Sometimes a midnight snack is just the thing you need for a good night’s sleep.
But before you indulge, check out our list of bedtime do’s and don’ts.
#6 – DO – Milky Drinks
Drinks containing dairy make for a relaxing bedtime snack thanks to the melatonin-inducing amino acids found in milk.
Just make sure to avoid any caffeinated tea or coffee-based drinks. Most doctors recommend eliminating caffeine consumption four to six hours before bed.
Instead, try this tasty antioxidant rich turmeric latte.
#5 – DO – Magnesium Rich Edibles
Magnesium is a mineral that helps regulate the body’s sleep-wake cycle. According to the World Health Organization, less than 60 percent of adults in the United States are eating enough magnesium-rich foods.
Not sure if you’re consuming enough? Here are the top 10 magnesium-rich foods:
- Swiss chard
- Dark Chocolate
- Pumpkin seeds
- Black beans
#4 – DON’T – Processed Treats
We all crave junk food and while it’s okay to indulge from time to time, loading yourself up with high-fat, high sugar foods can be detrimental to your slumber.
Not only can processed foods up the ante for those who suffer from heartburn and indigestion, but they can also leave you feeling icky the next morning.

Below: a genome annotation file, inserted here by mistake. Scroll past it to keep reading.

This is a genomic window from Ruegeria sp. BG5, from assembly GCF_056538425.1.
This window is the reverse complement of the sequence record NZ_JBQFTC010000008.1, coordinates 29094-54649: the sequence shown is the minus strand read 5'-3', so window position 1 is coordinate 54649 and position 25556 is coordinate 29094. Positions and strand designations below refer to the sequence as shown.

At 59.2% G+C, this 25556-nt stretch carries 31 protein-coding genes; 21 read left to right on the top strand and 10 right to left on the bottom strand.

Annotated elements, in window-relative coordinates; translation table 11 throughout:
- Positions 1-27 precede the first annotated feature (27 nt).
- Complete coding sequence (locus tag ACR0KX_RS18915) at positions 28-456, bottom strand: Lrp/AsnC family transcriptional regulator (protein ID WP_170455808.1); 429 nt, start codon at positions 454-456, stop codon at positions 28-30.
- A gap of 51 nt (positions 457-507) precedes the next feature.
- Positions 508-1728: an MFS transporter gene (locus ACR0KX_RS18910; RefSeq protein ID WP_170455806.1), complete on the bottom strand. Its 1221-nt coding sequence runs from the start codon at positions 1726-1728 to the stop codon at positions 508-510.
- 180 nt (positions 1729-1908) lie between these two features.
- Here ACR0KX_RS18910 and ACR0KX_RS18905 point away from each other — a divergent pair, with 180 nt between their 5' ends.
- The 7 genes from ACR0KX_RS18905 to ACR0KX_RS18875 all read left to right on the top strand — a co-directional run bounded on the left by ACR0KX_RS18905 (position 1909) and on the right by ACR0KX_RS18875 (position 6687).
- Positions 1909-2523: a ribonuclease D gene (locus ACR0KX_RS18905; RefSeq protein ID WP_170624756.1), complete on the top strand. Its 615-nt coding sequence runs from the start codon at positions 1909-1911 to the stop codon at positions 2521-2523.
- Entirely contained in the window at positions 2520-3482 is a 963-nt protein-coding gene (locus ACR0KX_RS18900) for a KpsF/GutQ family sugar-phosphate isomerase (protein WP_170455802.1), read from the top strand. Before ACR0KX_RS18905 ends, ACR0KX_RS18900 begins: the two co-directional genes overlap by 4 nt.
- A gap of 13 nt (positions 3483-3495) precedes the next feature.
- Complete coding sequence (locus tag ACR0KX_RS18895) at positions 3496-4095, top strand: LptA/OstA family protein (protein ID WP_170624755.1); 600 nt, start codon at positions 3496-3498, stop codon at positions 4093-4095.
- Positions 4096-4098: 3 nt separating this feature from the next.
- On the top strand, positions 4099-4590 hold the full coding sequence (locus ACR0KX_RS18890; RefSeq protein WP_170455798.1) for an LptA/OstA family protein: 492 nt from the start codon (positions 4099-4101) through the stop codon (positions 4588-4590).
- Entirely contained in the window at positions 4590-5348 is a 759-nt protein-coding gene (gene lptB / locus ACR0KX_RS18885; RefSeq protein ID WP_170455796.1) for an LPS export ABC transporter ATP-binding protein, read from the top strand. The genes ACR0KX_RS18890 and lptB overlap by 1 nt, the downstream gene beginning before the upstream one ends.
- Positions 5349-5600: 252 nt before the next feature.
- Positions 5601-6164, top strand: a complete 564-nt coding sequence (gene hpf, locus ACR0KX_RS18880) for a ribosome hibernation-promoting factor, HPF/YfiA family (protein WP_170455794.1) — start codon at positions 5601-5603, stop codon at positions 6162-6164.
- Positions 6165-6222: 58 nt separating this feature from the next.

The next time you’re craving chips or something sugary, reach for some home-cooked popcorn with olive oil or some naturally sweet dried fruit.
Your cravings will be satisfied and your body will thank you.
#3 – DO – Try Passionflower
According to the University of Maryland Medical Center, passionflower increases levels of a chemical called gamma aminobutyric acid (GABA) in the brain. GABA lowers the activity of some brain cells, making you feel more relaxed.
Many brands offer herbal tea blends with herbs that aid in relaxation and sleep but the effects of passionflower tend to be milder.
#2 – DO – Eat Complex Carbs
We all crave something sweet right before bed from time to time but reaching for simple carbs can be super detrimental to your waistline.
Instead, try incorporating complex carbs like whole grains and beans into your diet.
Not only are they easier on your frame but they can also help to synthesize serotonin, a precursor to melatonin.
#1 – DO – Try Sleep-Inducing Seafood
Can’t sleep? Look to the water! Not only does it create an incredibly soothing soundtrack, but the ocean also provides us with plenty of seafood that’s loaded with amino acids and minerals that can help us achieve a better sleep.
Move over Turkey! Shrimp and lobster also contain tryptophan. Tryptophan helps increase serotonin which in turn works to induce sleep. Halibut and salmon are rich in magnesium.
As noted above, magnesium helps regulate the wake-sleep cycle. Tuna contains high levels of vitamin B6 which helps your body produce melatonin.
To reap the benefits of these seafood dishes, they should be consumed one to two hours before bed.